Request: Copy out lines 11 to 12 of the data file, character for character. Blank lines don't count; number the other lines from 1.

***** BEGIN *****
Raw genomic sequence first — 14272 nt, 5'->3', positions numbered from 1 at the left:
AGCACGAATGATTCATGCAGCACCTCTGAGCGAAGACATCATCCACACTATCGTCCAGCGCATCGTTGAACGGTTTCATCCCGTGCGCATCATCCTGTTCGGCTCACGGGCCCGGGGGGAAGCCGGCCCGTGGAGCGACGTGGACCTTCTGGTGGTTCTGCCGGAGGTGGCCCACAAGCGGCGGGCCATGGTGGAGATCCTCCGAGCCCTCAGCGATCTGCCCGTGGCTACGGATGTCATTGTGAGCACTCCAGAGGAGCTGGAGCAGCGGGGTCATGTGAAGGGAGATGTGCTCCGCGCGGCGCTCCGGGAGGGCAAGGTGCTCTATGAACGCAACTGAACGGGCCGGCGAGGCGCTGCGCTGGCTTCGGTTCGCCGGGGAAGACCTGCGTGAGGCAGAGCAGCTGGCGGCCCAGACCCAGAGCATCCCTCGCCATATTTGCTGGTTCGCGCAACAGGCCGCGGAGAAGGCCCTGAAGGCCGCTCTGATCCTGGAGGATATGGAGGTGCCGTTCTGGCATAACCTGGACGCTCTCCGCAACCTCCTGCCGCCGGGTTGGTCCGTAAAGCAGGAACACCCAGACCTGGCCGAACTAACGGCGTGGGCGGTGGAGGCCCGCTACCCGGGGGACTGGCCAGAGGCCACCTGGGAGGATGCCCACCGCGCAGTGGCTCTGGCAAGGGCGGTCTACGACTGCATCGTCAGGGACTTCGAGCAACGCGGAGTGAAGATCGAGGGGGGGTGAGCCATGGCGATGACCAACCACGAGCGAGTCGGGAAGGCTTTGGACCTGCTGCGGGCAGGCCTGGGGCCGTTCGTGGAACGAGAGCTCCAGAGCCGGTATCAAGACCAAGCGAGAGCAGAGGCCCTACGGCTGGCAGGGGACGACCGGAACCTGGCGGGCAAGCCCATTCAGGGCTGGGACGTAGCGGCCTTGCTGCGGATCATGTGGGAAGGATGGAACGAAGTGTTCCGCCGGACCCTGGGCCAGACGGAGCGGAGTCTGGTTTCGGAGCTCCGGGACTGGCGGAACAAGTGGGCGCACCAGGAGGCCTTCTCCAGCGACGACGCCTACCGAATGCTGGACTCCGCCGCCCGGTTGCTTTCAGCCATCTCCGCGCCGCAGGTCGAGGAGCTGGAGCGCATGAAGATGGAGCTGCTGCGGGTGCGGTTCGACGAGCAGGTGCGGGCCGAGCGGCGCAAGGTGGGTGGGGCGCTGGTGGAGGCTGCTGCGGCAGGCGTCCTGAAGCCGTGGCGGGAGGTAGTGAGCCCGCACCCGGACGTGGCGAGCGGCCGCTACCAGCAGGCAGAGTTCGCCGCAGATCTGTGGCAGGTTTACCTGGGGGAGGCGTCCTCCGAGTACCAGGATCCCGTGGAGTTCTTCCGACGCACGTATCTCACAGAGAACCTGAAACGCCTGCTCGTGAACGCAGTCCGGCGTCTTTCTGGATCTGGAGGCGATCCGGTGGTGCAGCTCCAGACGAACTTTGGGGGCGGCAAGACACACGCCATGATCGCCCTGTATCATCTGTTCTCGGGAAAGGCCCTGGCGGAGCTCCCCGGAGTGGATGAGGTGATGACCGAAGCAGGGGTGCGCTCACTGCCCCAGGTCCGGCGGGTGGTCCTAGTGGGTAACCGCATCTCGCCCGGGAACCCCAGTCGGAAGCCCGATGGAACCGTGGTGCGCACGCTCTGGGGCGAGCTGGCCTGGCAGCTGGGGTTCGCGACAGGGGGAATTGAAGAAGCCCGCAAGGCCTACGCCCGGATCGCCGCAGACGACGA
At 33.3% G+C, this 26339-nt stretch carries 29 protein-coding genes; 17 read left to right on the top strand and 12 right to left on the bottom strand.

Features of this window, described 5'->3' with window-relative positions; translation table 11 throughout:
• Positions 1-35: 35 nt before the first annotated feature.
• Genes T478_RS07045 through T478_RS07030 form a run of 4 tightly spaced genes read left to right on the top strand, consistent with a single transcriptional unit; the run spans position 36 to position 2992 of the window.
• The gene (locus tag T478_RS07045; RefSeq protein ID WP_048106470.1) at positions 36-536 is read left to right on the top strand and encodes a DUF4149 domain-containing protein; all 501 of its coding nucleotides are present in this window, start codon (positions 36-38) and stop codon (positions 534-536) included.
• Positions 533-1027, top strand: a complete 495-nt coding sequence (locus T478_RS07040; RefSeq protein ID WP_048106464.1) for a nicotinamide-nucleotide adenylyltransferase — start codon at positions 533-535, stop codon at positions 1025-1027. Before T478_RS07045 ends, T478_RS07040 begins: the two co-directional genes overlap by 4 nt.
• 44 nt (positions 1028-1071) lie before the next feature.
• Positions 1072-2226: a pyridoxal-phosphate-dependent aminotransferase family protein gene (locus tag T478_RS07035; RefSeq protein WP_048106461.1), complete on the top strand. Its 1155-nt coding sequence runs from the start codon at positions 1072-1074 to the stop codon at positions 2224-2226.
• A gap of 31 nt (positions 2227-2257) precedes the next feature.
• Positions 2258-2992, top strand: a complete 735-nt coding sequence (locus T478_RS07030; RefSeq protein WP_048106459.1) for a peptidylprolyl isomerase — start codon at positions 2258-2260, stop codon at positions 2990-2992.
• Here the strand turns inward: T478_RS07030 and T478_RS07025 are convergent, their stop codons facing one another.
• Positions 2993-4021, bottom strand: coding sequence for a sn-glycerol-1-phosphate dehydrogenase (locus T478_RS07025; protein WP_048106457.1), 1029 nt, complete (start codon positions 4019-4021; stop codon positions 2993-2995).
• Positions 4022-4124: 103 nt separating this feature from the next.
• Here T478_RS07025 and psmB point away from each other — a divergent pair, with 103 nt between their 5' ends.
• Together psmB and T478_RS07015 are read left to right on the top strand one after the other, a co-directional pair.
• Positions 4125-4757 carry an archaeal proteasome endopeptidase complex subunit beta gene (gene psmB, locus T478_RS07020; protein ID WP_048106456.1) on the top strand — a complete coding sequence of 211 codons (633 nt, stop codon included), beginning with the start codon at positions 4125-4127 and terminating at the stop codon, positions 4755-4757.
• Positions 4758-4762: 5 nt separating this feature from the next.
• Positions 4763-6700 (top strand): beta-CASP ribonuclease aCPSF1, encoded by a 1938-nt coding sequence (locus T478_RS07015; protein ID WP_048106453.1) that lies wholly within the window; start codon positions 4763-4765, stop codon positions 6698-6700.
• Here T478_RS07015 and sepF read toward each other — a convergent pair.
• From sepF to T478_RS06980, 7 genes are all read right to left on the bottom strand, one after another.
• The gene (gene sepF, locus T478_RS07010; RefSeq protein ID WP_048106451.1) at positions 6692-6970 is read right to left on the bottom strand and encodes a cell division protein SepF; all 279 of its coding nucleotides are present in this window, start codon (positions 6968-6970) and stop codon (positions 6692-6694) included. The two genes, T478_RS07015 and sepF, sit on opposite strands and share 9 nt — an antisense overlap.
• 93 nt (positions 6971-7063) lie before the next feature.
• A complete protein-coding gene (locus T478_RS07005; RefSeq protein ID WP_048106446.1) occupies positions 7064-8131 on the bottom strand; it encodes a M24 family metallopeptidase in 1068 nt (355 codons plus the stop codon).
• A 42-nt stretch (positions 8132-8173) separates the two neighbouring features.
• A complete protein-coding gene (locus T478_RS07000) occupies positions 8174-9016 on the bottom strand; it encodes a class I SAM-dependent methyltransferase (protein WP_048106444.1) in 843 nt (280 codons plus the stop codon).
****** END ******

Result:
• A gap of 31 nt (positions 2227-2257) precedes the next feature.
• Positions 2258-2992, top strand: a complete 735-nt coding sequence (locus T478_RS07030; RefSeq protein WP_048106459.1) for a peptidylprolyl isomerase — start codon at positions 2258-2260, stop codon at positions 2990-2992.